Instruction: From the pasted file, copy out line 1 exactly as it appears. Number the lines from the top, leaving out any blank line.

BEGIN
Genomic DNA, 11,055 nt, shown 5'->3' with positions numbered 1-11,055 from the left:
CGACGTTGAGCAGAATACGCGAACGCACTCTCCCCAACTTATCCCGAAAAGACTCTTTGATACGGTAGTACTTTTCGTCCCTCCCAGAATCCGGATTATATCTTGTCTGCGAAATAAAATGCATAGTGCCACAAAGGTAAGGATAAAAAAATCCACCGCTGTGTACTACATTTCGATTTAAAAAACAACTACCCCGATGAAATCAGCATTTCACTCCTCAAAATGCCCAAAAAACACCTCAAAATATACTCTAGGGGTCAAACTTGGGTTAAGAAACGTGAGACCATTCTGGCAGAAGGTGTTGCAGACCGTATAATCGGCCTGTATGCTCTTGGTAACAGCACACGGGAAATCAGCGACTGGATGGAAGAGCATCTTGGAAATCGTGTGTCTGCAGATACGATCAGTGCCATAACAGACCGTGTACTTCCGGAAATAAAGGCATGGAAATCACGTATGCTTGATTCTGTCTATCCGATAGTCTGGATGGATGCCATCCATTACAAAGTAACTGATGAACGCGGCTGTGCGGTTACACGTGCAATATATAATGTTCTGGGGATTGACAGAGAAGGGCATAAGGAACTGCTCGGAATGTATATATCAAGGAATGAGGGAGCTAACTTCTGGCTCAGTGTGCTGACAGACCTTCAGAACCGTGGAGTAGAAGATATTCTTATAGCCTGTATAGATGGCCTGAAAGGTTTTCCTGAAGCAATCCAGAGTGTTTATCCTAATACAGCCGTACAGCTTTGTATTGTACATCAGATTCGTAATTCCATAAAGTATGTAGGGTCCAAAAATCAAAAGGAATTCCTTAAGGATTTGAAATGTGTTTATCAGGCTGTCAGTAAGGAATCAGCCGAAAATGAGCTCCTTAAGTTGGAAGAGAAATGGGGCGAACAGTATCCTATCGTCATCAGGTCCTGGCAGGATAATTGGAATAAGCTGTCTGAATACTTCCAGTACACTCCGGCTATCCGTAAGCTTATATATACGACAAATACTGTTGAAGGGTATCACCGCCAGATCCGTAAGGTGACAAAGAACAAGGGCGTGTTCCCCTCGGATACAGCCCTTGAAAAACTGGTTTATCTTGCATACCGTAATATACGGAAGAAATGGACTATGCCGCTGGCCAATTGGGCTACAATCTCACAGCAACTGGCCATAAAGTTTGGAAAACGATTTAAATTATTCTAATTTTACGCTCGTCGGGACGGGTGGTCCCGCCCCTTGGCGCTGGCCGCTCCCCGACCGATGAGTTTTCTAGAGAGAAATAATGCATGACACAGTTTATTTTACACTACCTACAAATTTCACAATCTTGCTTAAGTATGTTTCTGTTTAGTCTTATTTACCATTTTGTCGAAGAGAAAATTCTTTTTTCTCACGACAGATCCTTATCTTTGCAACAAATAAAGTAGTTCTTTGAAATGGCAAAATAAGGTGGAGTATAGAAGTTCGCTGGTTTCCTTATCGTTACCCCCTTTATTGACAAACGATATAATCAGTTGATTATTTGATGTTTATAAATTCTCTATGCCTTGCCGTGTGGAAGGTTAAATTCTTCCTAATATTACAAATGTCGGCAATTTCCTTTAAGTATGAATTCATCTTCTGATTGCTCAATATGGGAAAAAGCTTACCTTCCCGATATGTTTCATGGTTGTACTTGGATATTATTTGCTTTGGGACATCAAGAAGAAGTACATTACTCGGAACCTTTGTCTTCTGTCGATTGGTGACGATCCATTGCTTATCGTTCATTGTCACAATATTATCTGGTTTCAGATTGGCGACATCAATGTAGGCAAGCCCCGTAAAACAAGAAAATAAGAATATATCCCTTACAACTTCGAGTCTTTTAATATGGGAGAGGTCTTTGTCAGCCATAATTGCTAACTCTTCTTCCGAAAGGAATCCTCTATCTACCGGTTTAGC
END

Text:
Genomic DNA, 11,055 nt, shown 5'->3' with positions numbered 1-11,055 from the left: